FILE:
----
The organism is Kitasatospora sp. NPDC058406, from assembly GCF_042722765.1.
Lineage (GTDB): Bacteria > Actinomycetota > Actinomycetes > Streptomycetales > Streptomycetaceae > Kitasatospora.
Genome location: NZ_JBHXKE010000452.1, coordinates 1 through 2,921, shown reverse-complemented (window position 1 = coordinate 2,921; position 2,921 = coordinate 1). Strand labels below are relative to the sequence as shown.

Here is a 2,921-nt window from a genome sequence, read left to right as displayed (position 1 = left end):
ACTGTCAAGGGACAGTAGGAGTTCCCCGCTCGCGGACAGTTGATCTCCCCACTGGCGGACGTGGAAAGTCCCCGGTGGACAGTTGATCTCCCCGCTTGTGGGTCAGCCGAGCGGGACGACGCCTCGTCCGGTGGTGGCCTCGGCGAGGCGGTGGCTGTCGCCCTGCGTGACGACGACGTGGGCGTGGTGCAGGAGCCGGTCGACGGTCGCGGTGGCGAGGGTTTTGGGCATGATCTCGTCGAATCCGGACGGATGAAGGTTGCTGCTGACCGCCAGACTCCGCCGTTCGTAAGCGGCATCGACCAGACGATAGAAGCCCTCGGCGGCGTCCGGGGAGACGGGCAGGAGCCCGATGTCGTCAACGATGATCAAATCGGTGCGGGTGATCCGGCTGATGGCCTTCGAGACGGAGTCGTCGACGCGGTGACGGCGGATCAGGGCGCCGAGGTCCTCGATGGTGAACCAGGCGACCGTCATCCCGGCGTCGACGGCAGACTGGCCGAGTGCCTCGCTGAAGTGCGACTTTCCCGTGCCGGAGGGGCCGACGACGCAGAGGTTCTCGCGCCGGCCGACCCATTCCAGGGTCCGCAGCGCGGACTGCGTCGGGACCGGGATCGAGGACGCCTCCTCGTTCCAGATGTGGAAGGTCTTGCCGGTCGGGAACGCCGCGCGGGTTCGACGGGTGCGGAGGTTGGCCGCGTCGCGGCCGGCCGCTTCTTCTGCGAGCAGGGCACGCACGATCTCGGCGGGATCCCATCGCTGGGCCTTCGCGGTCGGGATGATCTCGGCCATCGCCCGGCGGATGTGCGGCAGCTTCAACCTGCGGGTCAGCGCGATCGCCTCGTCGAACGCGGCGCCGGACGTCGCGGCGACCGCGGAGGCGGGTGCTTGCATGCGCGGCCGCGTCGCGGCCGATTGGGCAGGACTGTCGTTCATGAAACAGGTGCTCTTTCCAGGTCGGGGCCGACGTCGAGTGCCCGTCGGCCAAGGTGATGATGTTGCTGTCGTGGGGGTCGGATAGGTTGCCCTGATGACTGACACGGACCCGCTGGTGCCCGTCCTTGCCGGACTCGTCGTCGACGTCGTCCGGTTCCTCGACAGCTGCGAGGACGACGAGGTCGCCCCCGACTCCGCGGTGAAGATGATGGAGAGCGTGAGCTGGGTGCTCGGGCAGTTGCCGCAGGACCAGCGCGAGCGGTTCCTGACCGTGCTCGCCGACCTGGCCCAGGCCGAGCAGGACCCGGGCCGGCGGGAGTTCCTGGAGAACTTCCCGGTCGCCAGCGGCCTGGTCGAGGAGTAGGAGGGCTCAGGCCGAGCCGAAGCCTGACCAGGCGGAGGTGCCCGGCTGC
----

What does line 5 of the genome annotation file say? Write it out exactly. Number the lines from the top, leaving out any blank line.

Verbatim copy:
ACTGTCAAGGGACAGTAGGAGTTCCCCGCTCGCGGACAGTTGATCTCCCCACTGGCGGACGTGGAAAGTCCCCGGTGGACAGTTGATCTCCCCGCTTGTGGGTCAGCCGAGCGGGACGACGCCTCGTCCGGTGGTGGCCTCGGCGAGGCGGTGGCTGTCGCCCTGCGTGACGACGACGTGGGCGTGGTGCAGGAGCCGGTCGACGGTCGCGGTGGCGAGGGTTTTGGGCATGATCTCGTCGAATCCGGACGGATGAAGGTTGCTGCTGACCGCCAGACTCCGCCGTTCGTAAGCGGCATCGACCAGACGATAGAAGCCCTCGGCGGCGTCCGGGGAGACGGGCAGGAGCCCGATGTCGTCAACGATGATCAAATCGGTGCGGGTGATCCGGCTGATGGCCTTCGAGACGGAGTCGTCGACGCGGTGACGGCGGATCAGGGCGCCGAGGTCCTCGATGGTGAACCAGGCGACCGTCATCCCGGCGTCGACGGCAGACTGGCCGAGTGCCTCGCTGAAGTGCGACTTTCCCGTGCCGGAGGGGCCGACGACGCAGAGGTTCTCGCGCCGGCCGACCCATTCCAGGGTCCGCAGCGCGGACTGCGTCGGGACCGGGATCGAGGACGCCTCCTCGTTCCAGATGTGGAAGGTCTTGCCGGTCGGGAACGCCGCGCGGGTTCGACGGGTGCGGAGGTTGGCCGCGTCGCGGCCGGCCGCTTCTTCTGCGAGCAGGGCACGCACGATCTCGGCGGGATCCCATCGCTGGGCCTTCGCGGTCGGGATGATCTCGGCCATCGCCCGGCGGATGTGCGGCAGCTTCAACCTGCGGGTCAGCGCGATCGCCTCGTCGAACGCGGCGCCGGACGTCGCGGCGACCGCGGAGGCGGGTGCTTGCATGCGCGGCCGCGTCGCGGCCGATTGGGCAGGACTGTCGTTCATGAAACAGGTGCTCTTTCCAGGTCGGGGCCGACGTCGAGTGCCCGTCGGCCAAGGTGATGATGTTGCTGTCGTGGGGGTCGGATAGGTTGCCCTGATGACTGACACGGACCCGCTGGTGCCCGTCCTTGCCGGACTCGTCGTCGACGTCGTCCGGTTCCTCGACAGCTGCGAGGACGACGAGGTCGCCCCCGACTCCGCGGTGAAGATGATGGAGAGCGTGAGCTGGGTGCTCGGGCAGTTGCCGCAGGACCAGCGCGAGCGGTTCCTGACCGTGCTCGCCGACCTGGCCCAGGCCGAGCAGGACCCGGGCCGGCGGGAGTTCCTGGAGAACTTCCCGGTCGCCAGCGGCCTGGTCGAGGAGTAGGAGGGCTCAGGCCGAGCCGAAGCCTGACCAGGCGGAGGTGCCCGGCTGC